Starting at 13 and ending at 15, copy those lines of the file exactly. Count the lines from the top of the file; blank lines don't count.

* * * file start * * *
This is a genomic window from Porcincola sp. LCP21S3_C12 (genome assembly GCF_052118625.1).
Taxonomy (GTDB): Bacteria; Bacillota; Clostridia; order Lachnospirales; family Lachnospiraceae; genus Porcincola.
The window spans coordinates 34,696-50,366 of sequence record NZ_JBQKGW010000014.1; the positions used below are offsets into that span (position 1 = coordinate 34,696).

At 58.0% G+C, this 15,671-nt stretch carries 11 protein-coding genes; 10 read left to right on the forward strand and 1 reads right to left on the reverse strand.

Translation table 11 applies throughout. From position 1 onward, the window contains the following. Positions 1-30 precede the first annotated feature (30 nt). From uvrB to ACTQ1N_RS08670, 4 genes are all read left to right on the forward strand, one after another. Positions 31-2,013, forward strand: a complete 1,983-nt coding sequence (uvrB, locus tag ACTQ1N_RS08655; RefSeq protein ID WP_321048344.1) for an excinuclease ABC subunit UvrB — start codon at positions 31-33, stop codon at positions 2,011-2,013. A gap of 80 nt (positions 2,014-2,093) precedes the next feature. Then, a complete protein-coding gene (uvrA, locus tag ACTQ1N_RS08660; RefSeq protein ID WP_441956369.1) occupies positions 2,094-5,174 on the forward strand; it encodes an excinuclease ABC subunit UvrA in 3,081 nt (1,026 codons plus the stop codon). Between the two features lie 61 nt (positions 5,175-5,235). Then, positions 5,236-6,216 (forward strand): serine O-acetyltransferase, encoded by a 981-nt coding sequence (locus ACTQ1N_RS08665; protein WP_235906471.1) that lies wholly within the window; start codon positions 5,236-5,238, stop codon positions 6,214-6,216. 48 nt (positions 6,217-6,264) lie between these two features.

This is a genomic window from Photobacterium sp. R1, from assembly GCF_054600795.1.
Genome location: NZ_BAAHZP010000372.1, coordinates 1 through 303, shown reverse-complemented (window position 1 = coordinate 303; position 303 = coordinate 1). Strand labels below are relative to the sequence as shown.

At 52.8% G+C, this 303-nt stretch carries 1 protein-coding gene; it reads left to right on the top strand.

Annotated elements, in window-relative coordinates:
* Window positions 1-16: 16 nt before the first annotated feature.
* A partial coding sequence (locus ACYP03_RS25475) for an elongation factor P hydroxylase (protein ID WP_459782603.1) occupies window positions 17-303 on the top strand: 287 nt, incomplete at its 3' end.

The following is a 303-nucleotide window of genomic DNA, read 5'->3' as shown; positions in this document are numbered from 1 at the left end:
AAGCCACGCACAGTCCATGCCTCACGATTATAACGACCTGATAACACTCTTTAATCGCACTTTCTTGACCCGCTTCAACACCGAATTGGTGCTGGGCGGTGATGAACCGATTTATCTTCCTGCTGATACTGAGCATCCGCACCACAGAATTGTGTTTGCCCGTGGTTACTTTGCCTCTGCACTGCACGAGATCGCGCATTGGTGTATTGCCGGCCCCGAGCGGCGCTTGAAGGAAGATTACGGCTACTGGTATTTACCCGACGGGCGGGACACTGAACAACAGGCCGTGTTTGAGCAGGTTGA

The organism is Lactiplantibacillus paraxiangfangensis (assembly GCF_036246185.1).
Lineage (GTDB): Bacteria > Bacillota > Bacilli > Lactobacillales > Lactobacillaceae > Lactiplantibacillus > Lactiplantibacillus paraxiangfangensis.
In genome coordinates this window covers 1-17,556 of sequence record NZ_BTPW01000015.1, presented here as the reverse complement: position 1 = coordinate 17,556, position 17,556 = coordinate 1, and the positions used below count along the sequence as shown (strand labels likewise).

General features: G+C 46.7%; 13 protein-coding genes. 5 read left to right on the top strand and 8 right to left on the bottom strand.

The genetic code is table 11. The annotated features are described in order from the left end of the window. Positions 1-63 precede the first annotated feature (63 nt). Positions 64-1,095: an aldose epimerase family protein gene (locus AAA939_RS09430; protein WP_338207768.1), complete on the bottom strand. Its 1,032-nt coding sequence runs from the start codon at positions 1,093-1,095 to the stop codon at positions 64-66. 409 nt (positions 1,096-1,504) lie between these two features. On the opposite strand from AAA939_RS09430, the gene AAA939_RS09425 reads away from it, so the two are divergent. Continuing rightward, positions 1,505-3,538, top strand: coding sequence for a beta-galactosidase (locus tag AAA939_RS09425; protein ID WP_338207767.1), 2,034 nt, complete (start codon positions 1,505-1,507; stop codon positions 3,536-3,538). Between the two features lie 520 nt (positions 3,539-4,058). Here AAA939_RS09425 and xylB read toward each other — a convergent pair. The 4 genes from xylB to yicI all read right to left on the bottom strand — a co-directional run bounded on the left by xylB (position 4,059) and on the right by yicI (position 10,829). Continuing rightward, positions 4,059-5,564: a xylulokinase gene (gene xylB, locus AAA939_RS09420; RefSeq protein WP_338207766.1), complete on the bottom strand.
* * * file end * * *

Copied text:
AAGCCACGCACAGTCCATGCCTCACGATTATAACGACCTGATAACACTCTTTAATCGCACTTTCTTGACCCGCTTCAACACCGAATTGGTGCTGGGCGGTGATGAACCGATTTATCTTCCTGCTGATACTGAGCATCCGCACCACAGAATTGTGTTTGCCCGTGGTTACTTTGCCTCTGCACTGCACGAGATCGCGCATTGGTGTATTGCCGGCCCCGAGCGGCGCTTGAAGGAAGATTACGGCTACTGGTATTTACCCGACGGGCGGGACACTGAACAACAGGCCGTGTTTGAGCAGGTTGA

The organism is Lactiplantibacillus paraxiangfangensis (assembly GCF_036246185.1).
Lineage (GTDB): Bacteria > Bacillota > Bacilli > Lactobacillales > Lactobacillaceae > Lactiplantibacillus > Lactiplantibacillus paraxiangfangensis.